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Bondholders are sheep — and they’re flocking out of the euro pen

21 May 2012

6:11 PM

21 May 2012

6:11 PM

Sweden’s Anders Borg (Fraser’s favourite finance minister) is wrong, says Citigroup. Bondholders and deposit holders are not like wolves, as Borg has made them out to
be
. They’re more like sheep — and currently they’re baa-a-a-cking out of the eurozone pretty quickly.

We all know that money’s leaving the Continent — but how much and how rapidly? Citi’s credit strategist Matt King, basing his analysis on imbalances in TARGET2 (the euro area’s
main payment settlement system) relative to eurozone countries’ current accounts, has come up with a few interesting observations.

— Since mid-2011, Spain has suffered private-sector outflows of €100 billion, and Italy €160 billion (or a tenth of their respective GDPs), King estimates. Both countries are likely
to see further haemorrhaging of €200 billion each, and the speed of outflow is likely to quicken due to economic deterioration, ratings downgrades or a Greek exit. These estimates do not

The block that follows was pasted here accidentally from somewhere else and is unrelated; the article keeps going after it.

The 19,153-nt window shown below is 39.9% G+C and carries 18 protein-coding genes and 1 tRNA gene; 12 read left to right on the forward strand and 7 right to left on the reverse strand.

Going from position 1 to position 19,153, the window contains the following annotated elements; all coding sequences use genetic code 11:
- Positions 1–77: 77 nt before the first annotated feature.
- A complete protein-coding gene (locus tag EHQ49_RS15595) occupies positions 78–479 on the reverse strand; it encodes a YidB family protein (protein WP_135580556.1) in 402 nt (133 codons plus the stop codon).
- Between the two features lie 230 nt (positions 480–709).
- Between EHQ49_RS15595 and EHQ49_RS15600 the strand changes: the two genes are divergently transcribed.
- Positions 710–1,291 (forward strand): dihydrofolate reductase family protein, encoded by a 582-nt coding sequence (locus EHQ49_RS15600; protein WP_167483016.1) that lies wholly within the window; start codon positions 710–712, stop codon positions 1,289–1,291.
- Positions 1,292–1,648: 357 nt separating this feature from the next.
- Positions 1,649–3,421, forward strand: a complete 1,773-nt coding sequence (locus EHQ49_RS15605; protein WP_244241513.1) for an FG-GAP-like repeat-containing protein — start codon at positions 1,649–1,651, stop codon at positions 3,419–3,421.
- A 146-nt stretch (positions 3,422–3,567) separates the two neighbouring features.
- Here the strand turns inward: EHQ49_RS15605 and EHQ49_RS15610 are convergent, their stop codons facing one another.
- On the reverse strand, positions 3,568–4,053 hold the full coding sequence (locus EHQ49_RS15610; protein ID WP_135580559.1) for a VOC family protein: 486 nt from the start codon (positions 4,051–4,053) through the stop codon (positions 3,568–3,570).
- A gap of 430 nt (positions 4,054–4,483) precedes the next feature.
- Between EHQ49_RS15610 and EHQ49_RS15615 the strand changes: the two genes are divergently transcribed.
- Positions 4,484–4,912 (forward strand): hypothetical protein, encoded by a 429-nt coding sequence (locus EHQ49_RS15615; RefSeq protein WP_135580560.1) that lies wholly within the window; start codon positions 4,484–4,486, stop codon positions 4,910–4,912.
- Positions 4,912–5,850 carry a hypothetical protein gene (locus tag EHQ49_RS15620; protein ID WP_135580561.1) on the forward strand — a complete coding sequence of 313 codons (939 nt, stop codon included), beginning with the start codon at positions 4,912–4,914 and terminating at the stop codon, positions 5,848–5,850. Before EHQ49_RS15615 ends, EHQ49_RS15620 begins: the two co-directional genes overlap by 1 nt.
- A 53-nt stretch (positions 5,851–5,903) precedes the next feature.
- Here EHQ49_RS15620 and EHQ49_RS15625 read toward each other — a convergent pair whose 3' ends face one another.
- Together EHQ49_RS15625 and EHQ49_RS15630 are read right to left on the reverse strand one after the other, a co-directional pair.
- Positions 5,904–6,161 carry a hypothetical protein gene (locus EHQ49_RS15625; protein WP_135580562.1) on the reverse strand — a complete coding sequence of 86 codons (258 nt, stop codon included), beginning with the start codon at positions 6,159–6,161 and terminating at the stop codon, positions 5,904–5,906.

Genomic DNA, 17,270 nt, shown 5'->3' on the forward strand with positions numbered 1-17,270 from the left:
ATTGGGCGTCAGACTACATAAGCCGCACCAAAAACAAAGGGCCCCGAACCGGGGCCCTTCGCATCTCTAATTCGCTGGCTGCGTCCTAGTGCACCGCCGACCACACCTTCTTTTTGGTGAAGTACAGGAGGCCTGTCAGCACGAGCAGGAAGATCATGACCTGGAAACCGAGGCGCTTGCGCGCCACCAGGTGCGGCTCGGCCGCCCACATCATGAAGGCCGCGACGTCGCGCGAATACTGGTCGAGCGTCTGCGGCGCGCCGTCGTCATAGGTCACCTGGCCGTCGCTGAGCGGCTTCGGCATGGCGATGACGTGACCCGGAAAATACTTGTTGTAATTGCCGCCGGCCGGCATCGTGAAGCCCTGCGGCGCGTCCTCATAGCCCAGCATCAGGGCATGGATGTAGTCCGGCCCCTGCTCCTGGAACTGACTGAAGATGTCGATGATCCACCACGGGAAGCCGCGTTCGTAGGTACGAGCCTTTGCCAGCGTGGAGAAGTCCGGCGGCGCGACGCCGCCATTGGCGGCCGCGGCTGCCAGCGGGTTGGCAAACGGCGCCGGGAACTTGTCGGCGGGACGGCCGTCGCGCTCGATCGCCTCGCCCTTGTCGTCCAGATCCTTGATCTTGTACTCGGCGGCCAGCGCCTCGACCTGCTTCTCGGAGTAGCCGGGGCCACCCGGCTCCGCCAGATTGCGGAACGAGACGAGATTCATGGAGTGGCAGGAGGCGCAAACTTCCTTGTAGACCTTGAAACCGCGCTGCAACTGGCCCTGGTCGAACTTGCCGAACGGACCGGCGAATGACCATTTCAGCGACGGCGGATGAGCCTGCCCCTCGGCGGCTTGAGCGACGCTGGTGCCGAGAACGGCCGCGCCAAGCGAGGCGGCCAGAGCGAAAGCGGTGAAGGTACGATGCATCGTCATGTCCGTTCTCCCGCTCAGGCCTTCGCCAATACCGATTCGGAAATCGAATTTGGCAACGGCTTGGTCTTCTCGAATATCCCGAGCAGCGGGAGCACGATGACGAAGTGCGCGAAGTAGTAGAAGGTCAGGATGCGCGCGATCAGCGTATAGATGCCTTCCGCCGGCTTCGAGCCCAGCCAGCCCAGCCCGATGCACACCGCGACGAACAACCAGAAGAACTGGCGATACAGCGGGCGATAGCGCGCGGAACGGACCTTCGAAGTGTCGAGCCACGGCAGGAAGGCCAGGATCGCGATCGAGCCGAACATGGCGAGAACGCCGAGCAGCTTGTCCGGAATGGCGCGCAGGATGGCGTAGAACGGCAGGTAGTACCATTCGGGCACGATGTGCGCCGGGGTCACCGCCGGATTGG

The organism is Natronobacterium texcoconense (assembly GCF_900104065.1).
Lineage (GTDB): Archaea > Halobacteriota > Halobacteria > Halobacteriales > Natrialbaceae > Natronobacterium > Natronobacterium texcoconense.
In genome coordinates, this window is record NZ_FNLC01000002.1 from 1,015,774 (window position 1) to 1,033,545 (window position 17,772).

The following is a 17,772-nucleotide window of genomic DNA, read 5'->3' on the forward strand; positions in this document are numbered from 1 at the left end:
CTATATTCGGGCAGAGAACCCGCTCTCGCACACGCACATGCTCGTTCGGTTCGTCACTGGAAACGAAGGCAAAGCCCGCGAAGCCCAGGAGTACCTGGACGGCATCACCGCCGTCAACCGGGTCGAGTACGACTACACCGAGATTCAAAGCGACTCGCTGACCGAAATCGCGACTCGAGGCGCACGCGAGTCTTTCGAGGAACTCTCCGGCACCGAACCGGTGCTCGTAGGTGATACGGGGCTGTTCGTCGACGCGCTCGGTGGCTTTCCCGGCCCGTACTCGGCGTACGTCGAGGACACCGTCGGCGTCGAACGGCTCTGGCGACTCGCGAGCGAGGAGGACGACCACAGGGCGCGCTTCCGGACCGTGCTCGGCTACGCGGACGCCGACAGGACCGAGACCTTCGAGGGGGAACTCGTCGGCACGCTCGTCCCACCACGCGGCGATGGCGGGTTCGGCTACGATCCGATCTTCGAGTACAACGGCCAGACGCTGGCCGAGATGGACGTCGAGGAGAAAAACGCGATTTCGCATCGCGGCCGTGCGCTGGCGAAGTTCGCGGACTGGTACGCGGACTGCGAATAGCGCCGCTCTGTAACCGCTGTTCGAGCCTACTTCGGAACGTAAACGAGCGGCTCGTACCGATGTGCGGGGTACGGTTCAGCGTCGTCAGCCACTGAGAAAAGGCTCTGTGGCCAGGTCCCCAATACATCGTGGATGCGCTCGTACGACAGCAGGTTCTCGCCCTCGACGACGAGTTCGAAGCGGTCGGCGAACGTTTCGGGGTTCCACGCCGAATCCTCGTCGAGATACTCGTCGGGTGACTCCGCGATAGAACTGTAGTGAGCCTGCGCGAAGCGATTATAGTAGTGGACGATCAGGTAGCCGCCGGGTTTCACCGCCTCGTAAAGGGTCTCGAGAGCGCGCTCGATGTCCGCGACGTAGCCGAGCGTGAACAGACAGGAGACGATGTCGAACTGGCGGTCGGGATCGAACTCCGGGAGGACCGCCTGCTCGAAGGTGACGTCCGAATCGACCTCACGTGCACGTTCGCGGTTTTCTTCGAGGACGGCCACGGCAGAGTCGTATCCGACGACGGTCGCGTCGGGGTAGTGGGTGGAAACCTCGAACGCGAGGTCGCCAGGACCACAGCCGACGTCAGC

account for domestic deposit flight.


— In Greece, Ireland and Portugal, foreign deposits have fallen by an average of 52 per cent, and foreign government bond holdings by 33 per cent, from their peaks.

— Capital flight from Greece, Ireland and Portugal is impervious to market moods or movements, continuing steadily even during periods when the economic situation seemed more stable (such as
the second half of 2010 in Portugal and in 2011 in Ireland). ‘Once begun, it does not stop,’ says King, pointing out that the LTRO-driven rally in Spain and Italy did not stem outflows either. ‘It’s almost as though a switch has been
tripped.’

This switch-tripping tendency, says King, is because bond and deposit holders are by nature ovine. ‘Bondholders are not at heart the wolf pack Swedish Finance Minister Anders Borg famously
made them out to be,’ says King. ‘Sheep, or perhaps wildebeest, would be a more accurate description.’

Bondholders and depositors graze quietly upon their coupons or interest payments, relying on others — such as rating agencies — to warn them of oncoming fundamental risks. ‘Once
the flock has been disturbed, though, it can run quite quickly’ — and it’s almost impossible to get it to turn back.

Where is the flock headed, though? Citi’s research note does not cover this aspect, but George Osborne and Mervyn King are probably hoping the sheep will make their way to UK pastures and
start grazing on gilts.


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